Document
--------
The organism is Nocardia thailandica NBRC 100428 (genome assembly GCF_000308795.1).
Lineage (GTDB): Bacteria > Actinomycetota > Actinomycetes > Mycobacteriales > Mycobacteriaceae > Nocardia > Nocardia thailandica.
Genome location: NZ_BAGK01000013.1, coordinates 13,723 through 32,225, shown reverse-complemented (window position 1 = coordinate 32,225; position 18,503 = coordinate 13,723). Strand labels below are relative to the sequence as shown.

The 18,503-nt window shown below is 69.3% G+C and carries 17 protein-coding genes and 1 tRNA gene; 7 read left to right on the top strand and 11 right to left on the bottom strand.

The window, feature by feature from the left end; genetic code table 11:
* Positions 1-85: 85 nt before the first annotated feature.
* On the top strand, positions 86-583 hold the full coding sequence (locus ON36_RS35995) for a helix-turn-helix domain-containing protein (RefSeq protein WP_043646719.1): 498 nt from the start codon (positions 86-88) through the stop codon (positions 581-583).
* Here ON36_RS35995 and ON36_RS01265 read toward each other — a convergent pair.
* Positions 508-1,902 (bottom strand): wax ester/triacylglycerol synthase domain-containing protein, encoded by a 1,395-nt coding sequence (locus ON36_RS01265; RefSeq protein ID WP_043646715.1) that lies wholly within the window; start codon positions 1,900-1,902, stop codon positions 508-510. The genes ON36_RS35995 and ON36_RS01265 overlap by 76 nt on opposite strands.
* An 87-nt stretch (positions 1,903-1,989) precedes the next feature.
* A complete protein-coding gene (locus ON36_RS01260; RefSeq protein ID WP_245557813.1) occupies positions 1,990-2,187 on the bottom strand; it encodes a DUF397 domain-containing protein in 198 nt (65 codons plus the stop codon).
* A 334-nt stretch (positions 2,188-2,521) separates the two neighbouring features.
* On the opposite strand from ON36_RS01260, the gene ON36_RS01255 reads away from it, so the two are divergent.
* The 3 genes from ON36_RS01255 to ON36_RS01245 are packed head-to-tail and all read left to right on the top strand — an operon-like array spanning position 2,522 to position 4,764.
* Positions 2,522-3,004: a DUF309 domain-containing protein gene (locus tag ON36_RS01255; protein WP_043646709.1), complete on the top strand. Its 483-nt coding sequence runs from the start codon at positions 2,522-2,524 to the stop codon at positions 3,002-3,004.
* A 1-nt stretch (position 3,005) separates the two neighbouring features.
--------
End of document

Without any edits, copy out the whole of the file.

The organism is Nocardia thailandica NBRC 100428 (genome assembly GCF_000308795.1).
Lineage (GTDB): Bacteria > Actinomycetota > Actinomycetes > Mycobacteriales > Mycobacteriaceae > Nocardia > Nocardia thailandica.
Genome location: NZ_BAGK01000013.1, coordinates 13,723 through 32,225, shown reverse-complemented (window position 1 = coordinate 32,225; position 18,503 = coordinate 13,723). Strand labels below are relative to the sequence as shown.

The 18,503-nt window shown below is 69.3% G+C and carries 17 protein-coding genes and 1 tRNA gene; 7 read left to right on the top strand and 11 right to left on the bottom strand.

The window, feature by feature from the left end; genetic code table 11:
* Positions 1-85: 85 nt before the first annotated feature.
* On the top strand, positions 86-583 hold the full coding sequence (locus ON36_RS35995) for a helix-turn-helix domain-containing protein (RefSeq protein WP_043646719.1): 498 nt from the start codon (positions 86-88) through the stop codon (positions 581-583).
* Here ON36_RS35995 and ON36_RS01265 read toward each other — a convergent pair.
* Positions 508-1,902 (bottom strand): wax ester/triacylglycerol synthase domain-containing protein, encoded by a 1,395-nt coding sequence (locus ON36_RS01265; RefSeq protein ID WP_043646715.1) that lies wholly within the window; start codon positions 1,900-1,902, stop codon positions 508-510. The genes ON36_RS35995 and ON36_RS01265 overlap by 76 nt on opposite strands.
* An 87-nt stretch (positions 1,903-1,989) precedes the next feature.
* A complete protein-coding gene (locus ON36_RS01260; RefSeq protein ID WP_245557813.1) occupies positions 1,990-2,187 on the bottom strand; it encodes a DUF397 domain-containing protein in 198 nt (65 codons plus the stop codon).
* A 334-nt stretch (positions 2,188-2,521) separates the two neighbouring features.
* On the opposite strand from ON36_RS01260, the gene ON36_RS01255 reads away from it, so the two are divergent.
* The 3 genes from ON36_RS01255 to ON36_RS01245 are packed head-to-tail and all read left to right on the top strand — an operon-like array spanning position 2,522 to position 4,764.
* Positions 2,522-3,004: a DUF309 domain-containing protein gene (locus tag ON36_RS01255; protein WP_043646709.1), complete on the top strand. Its 483-nt coding sequence runs from the start codon at positions 2,522-2,524 to the stop codon at positions 3,002-3,004.
* A 1-nt stretch (position 3,005) separates the two neighbouring features.